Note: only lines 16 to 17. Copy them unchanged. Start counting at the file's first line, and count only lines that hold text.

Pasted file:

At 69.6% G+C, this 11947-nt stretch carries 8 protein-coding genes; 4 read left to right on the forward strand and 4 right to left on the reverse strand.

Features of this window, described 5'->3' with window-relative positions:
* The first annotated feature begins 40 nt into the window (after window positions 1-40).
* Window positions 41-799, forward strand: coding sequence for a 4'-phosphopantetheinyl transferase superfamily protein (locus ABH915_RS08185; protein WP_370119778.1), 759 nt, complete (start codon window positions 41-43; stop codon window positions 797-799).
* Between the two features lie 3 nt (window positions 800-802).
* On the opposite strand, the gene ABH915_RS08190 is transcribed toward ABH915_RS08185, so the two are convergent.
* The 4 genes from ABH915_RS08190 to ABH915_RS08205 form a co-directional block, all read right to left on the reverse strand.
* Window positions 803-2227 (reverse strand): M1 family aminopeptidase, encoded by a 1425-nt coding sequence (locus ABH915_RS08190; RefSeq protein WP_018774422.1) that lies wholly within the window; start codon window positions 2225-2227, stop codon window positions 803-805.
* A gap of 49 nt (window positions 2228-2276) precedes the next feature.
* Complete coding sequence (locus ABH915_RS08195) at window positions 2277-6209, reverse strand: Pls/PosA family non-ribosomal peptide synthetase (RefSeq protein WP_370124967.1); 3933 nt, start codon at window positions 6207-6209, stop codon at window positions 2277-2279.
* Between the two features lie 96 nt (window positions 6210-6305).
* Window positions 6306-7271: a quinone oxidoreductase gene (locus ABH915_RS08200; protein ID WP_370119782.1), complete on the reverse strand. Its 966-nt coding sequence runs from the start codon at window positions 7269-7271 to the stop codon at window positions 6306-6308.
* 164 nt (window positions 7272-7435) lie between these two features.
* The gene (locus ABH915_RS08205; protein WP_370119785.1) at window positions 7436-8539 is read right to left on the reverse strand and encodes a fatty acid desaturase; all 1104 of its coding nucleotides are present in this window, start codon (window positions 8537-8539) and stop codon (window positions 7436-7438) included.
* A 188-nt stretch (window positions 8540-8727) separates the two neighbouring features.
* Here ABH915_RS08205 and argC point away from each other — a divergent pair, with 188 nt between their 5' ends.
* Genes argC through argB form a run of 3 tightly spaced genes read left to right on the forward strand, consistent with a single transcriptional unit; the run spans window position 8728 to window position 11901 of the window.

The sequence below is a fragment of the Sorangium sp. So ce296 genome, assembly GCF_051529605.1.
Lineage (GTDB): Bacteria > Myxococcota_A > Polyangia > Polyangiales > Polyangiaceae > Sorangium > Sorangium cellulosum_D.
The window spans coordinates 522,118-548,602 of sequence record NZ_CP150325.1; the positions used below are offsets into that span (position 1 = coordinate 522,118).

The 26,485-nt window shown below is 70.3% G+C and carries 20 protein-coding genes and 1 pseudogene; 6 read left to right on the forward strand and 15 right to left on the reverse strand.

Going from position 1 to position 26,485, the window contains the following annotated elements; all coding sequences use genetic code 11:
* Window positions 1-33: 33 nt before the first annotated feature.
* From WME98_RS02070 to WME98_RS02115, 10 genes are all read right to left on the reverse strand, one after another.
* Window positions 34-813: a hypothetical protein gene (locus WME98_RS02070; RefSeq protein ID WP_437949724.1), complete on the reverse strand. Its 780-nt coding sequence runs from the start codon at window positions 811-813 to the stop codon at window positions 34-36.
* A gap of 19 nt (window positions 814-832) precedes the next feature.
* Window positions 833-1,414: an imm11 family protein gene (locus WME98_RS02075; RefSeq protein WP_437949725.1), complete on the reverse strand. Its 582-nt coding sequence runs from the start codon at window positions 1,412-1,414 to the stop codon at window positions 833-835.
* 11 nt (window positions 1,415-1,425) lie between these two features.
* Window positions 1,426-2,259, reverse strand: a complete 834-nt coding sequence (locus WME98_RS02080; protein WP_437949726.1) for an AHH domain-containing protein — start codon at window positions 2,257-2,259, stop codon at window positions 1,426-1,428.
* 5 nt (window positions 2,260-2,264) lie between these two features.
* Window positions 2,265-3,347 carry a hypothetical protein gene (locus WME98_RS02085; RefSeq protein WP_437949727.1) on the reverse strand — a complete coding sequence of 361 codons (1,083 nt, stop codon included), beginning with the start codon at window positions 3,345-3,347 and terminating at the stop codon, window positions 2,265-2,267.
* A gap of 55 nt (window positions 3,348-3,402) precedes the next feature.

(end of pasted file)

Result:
* Here ABH915_RS08205 and argC point away from each other — a divergent pair, with 188 nt between their 5' ends.
* Genes argC through argB form a run of 3 tightly spaced genes read left to right on the forward strand, consistent with a single transcriptional unit; the run spans window position 8728 to window position 11901 of the window.